"The U.S. Supreme Court will decide in the coming weeks whether to take up an important and interesting case from the U.S Court of Appeals for the Ninth Circuit involving religious liberties and the seminal federal statute – the Religious Freedom Restoration Act (RFRA) – designed to safeguard them. In this column, we will discuss the issues the case raises; the reasons why the Ninth Circuit's resolution of these issues, while understandable, might not do justice to the complex and competing interests involved; and the problems that both the Supreme Court and lower courts face when trying to implement this well-meaning but imperfectly-drafted Congressional statute.
The case, Navajo Nation v. U.S. Forest Service, involves an effort by a group of Native Americans to block the U.S. Forest Service's plans to allow artificial snow generated from recycled wastewater (containing small amounts of human waste) to be made and placed on federal lands that are leased to ski operators, but which also are used by the Native Americans for sacred rituals and activities. The plaintiff Native Americans contend that use of such "dirty" snow desecrates the mountain, and thus the ceremonies they hold on it, in violation of their religious sensibilities and rights under the RFRA.
in favor of the plaintiffs and barred the Forest Service from allowing the recycled wastewater snow. But an 11-judge en banc Ninth Circuit panel undid that result, and rejected the Native Americans' claim. Of particular importance, the en banc panel held that RFRA did not protect the Native Americans in these circumstances because RFRA's threshold that must be surmounted before the statute offers any protection – that a government action "substantially burden the exercise" of someone's religion – was not implicated. The en banc panel determined, largely out of a fear of a parade of horribles and a concern over judicial overreaching, that a "substantial burden" does not exist unless government has coerced, under threat of sanction, someone to act in violation of his/her religious principles, or conditioned a governmental benefit on conduct that would violate a person's religious convictions.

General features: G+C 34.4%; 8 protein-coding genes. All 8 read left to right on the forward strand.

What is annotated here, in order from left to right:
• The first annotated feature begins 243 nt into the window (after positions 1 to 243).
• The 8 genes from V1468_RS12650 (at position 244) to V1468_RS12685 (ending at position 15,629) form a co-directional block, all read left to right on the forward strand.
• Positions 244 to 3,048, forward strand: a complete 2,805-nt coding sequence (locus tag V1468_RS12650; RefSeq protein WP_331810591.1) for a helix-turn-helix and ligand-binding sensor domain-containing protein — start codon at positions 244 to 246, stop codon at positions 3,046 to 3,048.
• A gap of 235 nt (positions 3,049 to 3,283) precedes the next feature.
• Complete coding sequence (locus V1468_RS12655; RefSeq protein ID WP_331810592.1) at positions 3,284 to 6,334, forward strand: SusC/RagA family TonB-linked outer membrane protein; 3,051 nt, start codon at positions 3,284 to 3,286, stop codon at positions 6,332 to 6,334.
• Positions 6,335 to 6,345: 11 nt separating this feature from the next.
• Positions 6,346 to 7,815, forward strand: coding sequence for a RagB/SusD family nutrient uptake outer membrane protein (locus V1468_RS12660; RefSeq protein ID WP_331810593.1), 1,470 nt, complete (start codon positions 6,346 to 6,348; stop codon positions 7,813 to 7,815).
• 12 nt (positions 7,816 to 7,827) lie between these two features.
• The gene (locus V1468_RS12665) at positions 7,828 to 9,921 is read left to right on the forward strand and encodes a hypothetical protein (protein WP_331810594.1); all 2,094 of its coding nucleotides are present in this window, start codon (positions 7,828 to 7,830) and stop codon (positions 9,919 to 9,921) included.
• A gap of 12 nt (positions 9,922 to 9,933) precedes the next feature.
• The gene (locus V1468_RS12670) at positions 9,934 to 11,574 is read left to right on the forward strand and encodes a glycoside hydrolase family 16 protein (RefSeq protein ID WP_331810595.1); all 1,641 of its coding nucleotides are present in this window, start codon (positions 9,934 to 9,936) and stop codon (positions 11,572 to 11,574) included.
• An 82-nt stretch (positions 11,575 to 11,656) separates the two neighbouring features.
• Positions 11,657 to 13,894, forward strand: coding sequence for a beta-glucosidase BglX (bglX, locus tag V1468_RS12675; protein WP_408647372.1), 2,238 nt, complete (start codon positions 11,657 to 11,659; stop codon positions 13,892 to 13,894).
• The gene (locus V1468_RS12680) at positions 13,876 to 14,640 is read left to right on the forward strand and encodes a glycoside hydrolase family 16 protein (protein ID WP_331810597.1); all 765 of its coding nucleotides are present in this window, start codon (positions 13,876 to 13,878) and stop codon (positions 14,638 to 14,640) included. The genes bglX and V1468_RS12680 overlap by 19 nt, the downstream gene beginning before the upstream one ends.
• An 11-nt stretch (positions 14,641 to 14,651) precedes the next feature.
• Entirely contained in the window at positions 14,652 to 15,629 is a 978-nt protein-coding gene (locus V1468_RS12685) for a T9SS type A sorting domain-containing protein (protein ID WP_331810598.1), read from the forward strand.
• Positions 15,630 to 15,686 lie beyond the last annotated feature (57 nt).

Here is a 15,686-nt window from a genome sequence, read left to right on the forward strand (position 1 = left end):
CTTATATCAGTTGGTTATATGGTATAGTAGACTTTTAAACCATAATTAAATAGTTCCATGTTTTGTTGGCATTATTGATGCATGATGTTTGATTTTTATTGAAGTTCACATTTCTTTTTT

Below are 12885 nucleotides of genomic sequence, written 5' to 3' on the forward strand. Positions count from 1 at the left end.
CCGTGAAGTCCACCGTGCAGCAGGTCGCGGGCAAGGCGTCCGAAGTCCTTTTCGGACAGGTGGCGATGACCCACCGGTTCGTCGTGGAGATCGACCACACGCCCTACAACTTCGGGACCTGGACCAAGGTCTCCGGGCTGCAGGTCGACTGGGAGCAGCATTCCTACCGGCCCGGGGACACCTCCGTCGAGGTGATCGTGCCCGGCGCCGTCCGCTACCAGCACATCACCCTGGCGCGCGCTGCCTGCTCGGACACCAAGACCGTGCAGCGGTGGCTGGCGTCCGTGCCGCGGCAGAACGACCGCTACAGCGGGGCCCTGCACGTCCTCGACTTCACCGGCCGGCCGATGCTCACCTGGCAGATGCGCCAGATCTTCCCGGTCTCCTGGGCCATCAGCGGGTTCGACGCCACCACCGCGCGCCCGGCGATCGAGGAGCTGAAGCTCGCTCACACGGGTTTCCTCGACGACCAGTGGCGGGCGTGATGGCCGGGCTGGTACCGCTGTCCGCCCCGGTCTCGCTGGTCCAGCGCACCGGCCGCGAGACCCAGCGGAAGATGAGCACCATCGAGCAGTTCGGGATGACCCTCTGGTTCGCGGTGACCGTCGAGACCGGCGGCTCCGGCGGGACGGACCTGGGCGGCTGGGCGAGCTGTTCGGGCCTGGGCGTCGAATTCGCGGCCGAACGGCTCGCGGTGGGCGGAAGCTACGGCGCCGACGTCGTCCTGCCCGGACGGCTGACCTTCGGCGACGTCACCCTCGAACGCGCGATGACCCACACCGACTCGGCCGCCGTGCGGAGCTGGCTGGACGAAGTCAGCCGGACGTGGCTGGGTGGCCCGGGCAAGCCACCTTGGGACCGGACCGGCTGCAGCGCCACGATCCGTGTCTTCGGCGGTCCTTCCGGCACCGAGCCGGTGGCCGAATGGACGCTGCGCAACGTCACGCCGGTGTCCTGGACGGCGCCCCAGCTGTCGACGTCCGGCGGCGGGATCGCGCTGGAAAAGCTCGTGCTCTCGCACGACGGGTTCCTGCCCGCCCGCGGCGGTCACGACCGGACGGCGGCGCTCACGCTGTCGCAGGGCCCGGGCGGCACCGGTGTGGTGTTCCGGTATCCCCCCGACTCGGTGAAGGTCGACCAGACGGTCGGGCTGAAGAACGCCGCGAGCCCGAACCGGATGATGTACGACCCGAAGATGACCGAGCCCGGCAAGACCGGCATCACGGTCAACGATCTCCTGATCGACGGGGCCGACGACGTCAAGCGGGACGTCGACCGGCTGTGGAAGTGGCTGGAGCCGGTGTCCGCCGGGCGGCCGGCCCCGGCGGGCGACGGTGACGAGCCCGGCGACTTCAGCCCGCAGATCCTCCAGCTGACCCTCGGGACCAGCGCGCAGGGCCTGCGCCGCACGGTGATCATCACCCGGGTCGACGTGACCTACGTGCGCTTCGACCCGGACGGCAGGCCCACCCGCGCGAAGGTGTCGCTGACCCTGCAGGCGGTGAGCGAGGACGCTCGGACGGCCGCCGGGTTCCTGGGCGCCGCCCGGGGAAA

It is this controversial definition of the key statutory phrase "substantial burden" that many of the parties and amicus curiae (friends of the Court) are doing battle over, in the papers filed with the Supreme Court."
Get the Story:
Vikram David Amar and Alan Brownstein: The Navajo Nation Case,
Which the Supreme Court May Soon Review, and How It Reveals the Complex Balance Envisioned by the Religious Freedom Restoration Act
9th Circuit Decision:Navajo
Nation v. US Forest Service
(August 8, 2008)
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